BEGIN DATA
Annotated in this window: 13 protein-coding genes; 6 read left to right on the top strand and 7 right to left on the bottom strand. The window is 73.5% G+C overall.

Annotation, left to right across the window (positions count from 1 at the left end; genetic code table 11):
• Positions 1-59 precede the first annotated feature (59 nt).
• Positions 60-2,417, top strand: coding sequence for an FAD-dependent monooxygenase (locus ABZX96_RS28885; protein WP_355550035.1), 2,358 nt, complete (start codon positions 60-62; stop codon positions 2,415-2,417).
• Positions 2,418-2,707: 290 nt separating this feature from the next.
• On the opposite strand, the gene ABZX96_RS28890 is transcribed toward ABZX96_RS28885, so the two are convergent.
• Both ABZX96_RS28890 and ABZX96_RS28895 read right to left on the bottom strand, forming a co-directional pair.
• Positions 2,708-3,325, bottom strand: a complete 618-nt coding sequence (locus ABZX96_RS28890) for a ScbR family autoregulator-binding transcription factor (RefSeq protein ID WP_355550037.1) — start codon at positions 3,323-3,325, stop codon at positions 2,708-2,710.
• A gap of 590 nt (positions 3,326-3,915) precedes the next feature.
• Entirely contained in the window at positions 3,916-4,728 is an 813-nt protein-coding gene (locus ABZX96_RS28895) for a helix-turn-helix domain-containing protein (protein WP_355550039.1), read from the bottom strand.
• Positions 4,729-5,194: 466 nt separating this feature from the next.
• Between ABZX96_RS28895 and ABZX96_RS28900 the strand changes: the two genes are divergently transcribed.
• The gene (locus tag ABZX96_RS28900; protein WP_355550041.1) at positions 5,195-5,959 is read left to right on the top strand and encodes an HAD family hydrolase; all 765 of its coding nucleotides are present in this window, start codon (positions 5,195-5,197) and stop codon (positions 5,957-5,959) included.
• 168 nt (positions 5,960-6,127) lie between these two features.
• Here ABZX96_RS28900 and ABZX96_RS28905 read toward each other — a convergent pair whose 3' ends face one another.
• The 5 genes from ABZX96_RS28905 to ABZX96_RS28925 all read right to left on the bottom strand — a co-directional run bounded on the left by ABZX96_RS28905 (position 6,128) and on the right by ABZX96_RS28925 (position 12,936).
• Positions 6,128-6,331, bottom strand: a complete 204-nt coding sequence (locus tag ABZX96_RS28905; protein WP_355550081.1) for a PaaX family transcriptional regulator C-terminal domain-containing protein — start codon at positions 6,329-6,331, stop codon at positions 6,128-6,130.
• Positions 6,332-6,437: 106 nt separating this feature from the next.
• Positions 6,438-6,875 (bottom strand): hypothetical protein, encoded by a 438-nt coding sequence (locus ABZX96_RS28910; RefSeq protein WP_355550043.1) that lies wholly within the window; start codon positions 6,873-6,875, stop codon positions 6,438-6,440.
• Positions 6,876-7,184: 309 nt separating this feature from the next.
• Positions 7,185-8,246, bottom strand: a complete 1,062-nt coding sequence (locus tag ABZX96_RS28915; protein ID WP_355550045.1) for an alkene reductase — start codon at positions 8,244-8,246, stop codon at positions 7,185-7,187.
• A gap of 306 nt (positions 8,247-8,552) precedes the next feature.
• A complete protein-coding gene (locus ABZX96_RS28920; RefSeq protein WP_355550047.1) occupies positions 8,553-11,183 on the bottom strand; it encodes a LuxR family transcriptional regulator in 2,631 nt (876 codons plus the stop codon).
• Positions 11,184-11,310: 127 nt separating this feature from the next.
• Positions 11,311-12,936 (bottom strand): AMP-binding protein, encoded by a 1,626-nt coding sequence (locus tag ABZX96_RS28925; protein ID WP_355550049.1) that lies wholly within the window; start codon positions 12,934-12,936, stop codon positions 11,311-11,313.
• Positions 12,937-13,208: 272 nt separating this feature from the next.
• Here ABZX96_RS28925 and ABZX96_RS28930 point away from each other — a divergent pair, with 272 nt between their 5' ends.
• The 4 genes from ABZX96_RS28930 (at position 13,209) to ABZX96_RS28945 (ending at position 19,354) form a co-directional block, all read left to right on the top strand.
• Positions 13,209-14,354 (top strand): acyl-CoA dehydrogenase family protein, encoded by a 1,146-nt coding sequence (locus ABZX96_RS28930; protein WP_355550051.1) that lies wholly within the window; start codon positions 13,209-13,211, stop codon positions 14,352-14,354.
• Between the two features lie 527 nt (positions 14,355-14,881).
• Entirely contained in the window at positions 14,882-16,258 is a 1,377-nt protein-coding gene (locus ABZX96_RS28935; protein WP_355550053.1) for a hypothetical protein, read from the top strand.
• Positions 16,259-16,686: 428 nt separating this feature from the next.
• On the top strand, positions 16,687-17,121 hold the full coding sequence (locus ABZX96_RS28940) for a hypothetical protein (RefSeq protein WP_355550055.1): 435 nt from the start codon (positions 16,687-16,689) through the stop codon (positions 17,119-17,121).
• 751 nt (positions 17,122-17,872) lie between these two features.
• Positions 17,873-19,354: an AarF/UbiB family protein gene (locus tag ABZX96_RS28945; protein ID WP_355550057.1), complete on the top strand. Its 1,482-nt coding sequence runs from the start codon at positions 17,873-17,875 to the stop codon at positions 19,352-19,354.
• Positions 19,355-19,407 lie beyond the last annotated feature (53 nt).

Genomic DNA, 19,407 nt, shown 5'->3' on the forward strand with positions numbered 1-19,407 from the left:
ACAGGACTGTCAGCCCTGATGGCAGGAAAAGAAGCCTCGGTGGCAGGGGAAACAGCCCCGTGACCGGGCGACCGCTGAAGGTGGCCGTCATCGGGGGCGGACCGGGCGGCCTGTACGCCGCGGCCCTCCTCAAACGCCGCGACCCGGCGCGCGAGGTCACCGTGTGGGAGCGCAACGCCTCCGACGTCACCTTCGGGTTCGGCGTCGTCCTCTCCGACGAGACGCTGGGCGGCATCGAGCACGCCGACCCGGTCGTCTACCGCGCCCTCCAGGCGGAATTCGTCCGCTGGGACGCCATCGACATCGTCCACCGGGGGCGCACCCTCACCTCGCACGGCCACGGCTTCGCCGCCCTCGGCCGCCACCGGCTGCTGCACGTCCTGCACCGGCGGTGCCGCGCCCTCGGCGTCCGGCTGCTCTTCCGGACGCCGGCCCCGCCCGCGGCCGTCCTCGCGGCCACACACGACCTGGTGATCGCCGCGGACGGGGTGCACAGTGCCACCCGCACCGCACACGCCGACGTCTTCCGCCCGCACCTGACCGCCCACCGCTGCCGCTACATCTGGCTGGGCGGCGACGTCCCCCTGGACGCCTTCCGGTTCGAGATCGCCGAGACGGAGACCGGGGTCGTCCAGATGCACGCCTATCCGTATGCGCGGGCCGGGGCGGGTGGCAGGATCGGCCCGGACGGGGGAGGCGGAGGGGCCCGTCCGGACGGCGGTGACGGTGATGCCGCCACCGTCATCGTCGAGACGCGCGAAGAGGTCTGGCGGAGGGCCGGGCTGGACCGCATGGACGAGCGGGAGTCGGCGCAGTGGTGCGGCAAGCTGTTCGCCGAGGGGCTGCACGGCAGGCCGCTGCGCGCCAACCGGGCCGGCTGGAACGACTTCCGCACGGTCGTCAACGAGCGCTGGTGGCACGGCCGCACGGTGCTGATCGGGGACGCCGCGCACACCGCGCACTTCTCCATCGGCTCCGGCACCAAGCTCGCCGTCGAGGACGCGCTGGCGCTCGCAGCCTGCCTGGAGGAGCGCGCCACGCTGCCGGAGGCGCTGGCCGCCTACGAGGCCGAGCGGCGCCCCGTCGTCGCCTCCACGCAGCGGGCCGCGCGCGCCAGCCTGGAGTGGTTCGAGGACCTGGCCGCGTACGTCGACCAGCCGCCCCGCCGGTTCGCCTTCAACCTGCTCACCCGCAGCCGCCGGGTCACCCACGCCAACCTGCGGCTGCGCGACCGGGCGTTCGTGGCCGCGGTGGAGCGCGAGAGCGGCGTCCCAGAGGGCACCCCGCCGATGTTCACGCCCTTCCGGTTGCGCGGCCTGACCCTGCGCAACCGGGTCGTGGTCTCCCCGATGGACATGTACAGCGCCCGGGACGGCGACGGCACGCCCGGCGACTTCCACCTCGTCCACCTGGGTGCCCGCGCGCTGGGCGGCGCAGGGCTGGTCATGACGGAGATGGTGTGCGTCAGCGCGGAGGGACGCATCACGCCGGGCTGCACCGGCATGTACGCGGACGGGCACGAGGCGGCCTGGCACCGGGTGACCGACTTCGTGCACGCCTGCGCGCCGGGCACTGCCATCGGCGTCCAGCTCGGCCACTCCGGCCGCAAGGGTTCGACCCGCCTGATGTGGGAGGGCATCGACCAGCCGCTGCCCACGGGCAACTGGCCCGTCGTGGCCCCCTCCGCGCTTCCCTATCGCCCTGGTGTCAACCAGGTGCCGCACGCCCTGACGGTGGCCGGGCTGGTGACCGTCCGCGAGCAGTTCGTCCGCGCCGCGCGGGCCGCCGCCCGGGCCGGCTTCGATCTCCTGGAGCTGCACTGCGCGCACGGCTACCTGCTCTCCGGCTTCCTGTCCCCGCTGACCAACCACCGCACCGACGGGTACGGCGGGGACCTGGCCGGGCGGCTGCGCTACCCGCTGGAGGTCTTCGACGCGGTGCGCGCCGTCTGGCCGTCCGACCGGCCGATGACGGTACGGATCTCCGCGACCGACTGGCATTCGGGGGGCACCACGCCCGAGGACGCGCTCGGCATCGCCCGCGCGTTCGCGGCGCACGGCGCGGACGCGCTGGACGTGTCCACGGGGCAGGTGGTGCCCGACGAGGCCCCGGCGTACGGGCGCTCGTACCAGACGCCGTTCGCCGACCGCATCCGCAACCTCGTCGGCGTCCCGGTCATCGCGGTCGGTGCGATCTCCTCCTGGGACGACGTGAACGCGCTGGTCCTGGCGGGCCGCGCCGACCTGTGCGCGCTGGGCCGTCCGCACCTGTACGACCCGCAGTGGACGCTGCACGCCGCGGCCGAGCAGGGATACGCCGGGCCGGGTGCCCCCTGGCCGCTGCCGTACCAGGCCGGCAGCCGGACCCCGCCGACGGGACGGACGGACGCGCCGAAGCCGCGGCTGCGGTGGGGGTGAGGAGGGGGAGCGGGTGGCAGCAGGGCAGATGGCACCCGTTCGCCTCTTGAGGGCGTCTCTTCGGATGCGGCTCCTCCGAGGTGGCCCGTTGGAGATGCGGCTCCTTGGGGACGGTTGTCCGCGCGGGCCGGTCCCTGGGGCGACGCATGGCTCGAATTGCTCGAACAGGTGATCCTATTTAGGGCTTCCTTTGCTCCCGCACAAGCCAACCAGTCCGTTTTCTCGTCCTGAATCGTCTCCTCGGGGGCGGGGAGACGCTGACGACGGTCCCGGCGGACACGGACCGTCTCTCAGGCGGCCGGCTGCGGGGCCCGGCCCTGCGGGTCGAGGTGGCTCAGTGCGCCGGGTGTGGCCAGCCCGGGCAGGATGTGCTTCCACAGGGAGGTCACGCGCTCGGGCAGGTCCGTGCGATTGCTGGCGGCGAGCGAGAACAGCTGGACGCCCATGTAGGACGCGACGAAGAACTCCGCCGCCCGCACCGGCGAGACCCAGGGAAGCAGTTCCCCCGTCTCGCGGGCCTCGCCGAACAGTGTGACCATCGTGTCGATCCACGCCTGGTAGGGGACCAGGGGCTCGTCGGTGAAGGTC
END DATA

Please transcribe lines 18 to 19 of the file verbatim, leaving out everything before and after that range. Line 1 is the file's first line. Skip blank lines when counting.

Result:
• Positions 6,332-6,437: 106 nt separating this feature from the next.
• Positions 6,438-6,875 (bottom strand): hypothetical protein, encoded by a 438-nt coding sequence (locus ABZX96_RS28910; RefSeq protein WP_355550043.1) that lies wholly within the window; start codon positions 6,873-6,875, stop codon positions 6,438-6,440.